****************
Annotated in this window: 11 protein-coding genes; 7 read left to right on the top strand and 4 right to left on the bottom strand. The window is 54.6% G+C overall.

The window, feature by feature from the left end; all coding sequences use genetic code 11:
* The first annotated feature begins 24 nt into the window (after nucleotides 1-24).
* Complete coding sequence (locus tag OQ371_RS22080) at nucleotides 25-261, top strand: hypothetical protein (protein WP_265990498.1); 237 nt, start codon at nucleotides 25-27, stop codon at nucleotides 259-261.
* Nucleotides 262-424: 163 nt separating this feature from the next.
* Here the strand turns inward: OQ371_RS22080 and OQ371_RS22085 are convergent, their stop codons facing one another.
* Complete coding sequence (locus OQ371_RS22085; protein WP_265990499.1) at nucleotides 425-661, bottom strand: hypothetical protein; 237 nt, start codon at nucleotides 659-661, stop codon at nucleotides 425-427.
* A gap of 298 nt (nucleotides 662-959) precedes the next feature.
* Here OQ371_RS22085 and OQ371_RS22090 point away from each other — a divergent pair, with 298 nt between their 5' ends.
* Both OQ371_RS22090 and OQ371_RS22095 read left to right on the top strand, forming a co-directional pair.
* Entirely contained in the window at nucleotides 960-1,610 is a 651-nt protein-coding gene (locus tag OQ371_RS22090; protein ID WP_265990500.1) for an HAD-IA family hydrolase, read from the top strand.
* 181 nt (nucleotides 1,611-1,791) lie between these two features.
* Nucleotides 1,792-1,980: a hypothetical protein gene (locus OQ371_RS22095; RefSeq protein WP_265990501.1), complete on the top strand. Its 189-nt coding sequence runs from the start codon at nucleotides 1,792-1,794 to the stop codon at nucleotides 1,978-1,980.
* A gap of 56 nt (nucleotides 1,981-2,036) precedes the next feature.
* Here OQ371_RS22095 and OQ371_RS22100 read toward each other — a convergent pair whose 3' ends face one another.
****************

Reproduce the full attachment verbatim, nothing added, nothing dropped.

Annotated in this window: 11 protein-coding genes; 7 read left to right on the top strand and 4 right to left on the bottom strand. The window is 54.6% G+C overall.

The window, feature by feature from the left end; all coding sequences use genetic code 11:
* The first annotated feature begins 24 nt into the window (after nucleotides 1-24).
* Complete coding sequence (locus tag OQ371_RS22080) at nucleotides 25-261, top strand: hypothetical protein (protein WP_265990498.1); 237 nt, start codon at nucleotides 25-27, stop codon at nucleotides 259-261.
* Nucleotides 262-424: 163 nt separating this feature from the next.
* Here the strand turns inward: OQ371_RS22080 and OQ371_RS22085 are convergent, their stop codons facing one another.
* Complete coding sequence (locus OQ371_RS22085; protein WP_265990499.1) at nucleotides 425-661, bottom strand: hypothetical protein; 237 nt, start codon at nucleotides 659-661, stop codon at nucleotides 425-427.
* A gap of 298 nt (nucleotides 662-959) precedes the next feature.
* Here OQ371_RS22085 and OQ371_RS22090 point away from each other — a divergent pair, with 298 nt between their 5' ends.
* Both OQ371_RS22090 and OQ371_RS22095 read left to right on the top strand, forming a co-directional pair.
* Entirely contained in the window at nucleotides 960-1,610 is a 651-nt protein-coding gene (locus tag OQ371_RS22090; protein ID WP_265990500.1) for an HAD-IA family hydrolase, read from the top strand.
* 181 nt (nucleotides 1,611-1,791) lie between these two features.
* Nucleotides 1,792-1,980: a hypothetical protein gene (locus OQ371_RS22095; RefSeq protein WP_265990501.1), complete on the top strand. Its 189-nt coding sequence runs from the start codon at nucleotides 1,792-1,794 to the stop codon at nucleotides 1,978-1,980.
* A gap of 56 nt (nucleotides 1,981-2,036) precedes the next feature.
* Here OQ371_RS22095 and OQ371_RS22100 read toward each other — a convergent pair whose 3' ends face one another.